Because I have a chronic illness, I’m forced to lie every single day. When you see people at work or at the grocery store or when you see a neighbor out front, our standard greeting nowadays is usually some form of “how are you?”. It’s at this point that I’m forced to lie, for everybody’s benefit. For the person asking, they certainly don’t want to hear how I’m actually doing. How am I supposed to convey the enormity of how this illness affects me every single day of my life? How could I explain the very real impact of how I feel physically, mentally, and emotionally? How should I explain my life to them when, nice as they are to ask, they really don’t care at all; they simply asked me to be nice, as a social greeting. For my own benefit, I’d like to continue to see that person and say “Hi, how are you” and make small talk after today, so I will continue to lie and say “Fine, how are you?”. How many of us do this every day without really asking how the person is?
Then there are other, closer, relationships that we have, like our family and our friends. Obviously, those more familiar with our illness probably know at least a little bit about it; they’ve done some homework and know the signs and symptoms. These are the people in my life that ask me more detailed questions like “are you hurting today with the rain?” or “do you want me to drop you off at the door today?”. I feel like I owe these people a little bit more honesty, but only a little bit. By their actions and questions, my family and friends have indicated that they are genuinely interested in my well-being and really want to know how I’m doing and I appreciate that. Because of that, I’ll share a little bit more. I will acknowledge that my joints or muscles are aching or that I have a fever or I’m in pain and I will accept their offers of being dropped off or carrying my packages. I will even, on my bad days when I simply don’t want to talk to anybody, acknowledge in a text that I’m having a bad day (so that I don’t have to have a conversation). If pushed, I will talk about specific symptoms or I’ll throw out a comment or two, but it’s typically in an effort to pacify them and I change the subject. Even though I appreciate the attempt, I find it very difficult to be honest with even these people, the people I love the most. Why? Because they shouldn’t know everything; I don’t want them to know everything. They will be sympathetic, but also probably feel sorry for me. They will try to understand, but they can’t and I don’t want them to. We try to protect the people that we love from the reality of our lives. Every now and then, I will have a moment where I am unable to hide my emotions or my difficulties and I will break down and cry or want to explain how I’m feeling, but I try to keep these moments very few and far apart. They should not have to think about, let alone worry about, these things that I have to deal with on a daily basis. It doesn’t accomplish anything. I try very hard to remain the person that I’ve always been, both for myself and for them.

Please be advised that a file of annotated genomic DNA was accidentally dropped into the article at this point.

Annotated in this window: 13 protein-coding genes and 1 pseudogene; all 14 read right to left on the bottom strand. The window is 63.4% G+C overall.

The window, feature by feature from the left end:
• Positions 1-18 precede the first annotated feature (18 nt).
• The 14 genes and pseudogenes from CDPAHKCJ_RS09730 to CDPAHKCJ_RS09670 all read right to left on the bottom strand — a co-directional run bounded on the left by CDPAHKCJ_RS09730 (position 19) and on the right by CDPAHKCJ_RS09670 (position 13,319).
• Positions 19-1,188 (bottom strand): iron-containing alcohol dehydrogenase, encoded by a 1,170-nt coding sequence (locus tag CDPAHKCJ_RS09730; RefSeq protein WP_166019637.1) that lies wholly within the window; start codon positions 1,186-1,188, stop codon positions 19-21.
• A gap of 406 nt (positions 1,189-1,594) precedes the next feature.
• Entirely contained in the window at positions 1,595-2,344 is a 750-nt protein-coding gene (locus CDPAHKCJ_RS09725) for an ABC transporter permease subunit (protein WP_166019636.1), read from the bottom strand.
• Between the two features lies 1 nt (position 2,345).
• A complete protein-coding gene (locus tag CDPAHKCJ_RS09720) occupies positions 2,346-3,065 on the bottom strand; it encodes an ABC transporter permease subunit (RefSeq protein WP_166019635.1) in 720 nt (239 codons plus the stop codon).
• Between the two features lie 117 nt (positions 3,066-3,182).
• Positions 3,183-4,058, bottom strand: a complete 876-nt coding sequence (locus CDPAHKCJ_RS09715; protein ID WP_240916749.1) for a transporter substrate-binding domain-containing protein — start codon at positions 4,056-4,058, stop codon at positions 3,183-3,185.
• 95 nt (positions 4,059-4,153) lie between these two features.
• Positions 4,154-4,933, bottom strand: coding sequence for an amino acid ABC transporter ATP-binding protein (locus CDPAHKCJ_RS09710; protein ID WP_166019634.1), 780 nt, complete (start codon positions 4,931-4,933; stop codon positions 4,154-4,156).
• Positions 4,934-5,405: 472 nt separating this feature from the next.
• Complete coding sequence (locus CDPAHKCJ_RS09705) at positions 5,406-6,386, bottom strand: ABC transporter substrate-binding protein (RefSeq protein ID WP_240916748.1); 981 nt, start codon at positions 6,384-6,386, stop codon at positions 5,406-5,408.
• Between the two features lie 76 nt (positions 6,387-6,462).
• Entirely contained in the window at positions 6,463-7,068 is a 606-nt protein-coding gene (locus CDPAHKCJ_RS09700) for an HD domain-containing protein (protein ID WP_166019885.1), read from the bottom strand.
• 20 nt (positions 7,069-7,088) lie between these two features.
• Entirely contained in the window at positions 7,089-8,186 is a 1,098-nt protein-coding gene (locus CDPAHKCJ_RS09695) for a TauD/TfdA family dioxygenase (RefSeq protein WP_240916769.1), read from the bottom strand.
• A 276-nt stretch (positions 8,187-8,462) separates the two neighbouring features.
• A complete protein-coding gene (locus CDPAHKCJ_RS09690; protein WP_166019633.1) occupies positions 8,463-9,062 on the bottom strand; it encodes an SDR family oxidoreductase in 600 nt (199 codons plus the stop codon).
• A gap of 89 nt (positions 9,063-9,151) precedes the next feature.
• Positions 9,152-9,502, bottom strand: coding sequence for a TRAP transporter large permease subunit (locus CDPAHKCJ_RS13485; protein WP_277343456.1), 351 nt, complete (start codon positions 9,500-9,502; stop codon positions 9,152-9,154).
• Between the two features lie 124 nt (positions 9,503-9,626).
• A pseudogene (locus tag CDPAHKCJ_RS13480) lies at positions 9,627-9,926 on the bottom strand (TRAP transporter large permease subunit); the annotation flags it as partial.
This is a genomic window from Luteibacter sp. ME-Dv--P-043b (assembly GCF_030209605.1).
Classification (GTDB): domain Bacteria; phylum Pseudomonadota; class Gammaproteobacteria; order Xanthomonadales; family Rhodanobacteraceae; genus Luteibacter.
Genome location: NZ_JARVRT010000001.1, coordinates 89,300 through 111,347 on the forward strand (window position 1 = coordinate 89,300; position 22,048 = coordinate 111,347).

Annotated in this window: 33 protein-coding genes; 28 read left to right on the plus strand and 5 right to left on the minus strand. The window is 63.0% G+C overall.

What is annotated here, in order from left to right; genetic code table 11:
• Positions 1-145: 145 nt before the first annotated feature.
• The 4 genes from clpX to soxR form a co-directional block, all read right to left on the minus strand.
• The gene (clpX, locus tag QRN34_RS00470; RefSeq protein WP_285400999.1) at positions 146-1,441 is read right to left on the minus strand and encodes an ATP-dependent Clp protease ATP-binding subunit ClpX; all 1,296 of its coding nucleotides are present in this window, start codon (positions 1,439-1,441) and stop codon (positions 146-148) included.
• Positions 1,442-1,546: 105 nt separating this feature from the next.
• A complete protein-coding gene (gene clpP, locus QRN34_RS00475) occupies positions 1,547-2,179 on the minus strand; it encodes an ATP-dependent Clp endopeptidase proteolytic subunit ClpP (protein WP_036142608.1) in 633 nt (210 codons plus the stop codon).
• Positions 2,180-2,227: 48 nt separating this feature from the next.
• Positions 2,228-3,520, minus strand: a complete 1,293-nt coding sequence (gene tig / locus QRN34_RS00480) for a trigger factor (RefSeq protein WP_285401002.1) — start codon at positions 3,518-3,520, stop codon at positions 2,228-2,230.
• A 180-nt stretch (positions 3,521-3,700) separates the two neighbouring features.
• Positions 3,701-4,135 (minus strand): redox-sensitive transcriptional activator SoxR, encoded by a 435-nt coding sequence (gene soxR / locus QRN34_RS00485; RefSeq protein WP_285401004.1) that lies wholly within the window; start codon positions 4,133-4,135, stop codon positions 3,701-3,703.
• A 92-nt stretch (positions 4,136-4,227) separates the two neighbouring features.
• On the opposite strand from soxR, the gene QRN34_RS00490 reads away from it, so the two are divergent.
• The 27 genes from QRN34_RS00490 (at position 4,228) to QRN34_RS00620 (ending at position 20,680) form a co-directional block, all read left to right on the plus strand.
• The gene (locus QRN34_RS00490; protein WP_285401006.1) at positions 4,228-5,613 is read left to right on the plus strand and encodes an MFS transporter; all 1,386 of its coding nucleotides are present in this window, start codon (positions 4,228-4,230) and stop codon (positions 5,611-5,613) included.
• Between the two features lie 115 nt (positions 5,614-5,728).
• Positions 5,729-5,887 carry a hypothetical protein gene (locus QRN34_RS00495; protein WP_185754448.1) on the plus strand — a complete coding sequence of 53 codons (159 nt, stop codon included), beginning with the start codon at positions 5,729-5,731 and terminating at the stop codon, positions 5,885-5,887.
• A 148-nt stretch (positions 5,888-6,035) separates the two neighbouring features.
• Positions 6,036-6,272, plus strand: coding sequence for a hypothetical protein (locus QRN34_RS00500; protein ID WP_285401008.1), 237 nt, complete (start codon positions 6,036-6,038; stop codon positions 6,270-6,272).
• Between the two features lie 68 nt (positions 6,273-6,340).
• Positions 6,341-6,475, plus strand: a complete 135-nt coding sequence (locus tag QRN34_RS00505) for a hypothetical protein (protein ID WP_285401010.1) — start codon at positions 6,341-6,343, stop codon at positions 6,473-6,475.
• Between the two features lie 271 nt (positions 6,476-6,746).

Lastly, I lie to myself every day. I wake up in the morning and convince myself that I’m feeling good and that I’m going to accomplish so much today! I have grand expectations of being able to do everything that I want to do. I’m going to do some housework, I’m going to walk, I’m going to eat right, I’m going to do some kind of mindfulness and I’m going to remain positive. In reality, I’m going to do a fraction of these things (for a myriad of reasons). However, I’m going to remain upbeat and positive and be grateful for the things that I AM able to do. If I allowed myself to be honest with myself, I couldn’t handle it. I CAN’T HANDLE THE TRUTH. I am simply incapable of waking up in the morning with the understanding that I will never be able to do everything that I want to do again. I cannot wake up and acknowledge the fact that I will only be able to do certain things based on how I feel, not just that day, but literally from hour to hour. Most of all, I can’t deal with the emotional and mental toll that this takes on me. To be consumed by thoughts of what if, what now, what does this mean, am I okay, feeling sorry for myself, feeling guilty for feeling sorry for myself…it’s exhausting! So if the physical limitations and pain don’t take you down, the rest of it will. So yes, I lie to myself every single day. I tell myself that I will get all of these things done, that I’m going to feel good today, that I’m not going to think about any of it, that I’m going to remain positive. If I didn’t lie to myself, I would break and I cannot allow that to happen. I’m going to do everything that I can today and I’m going to be happy with that. I’m going to bed tonight in the hopes that I can get enough rest to do it again tomorrow. Tomorrow morning I’m going to get up, lie to myself, and start my day with the belief that everything is just fine.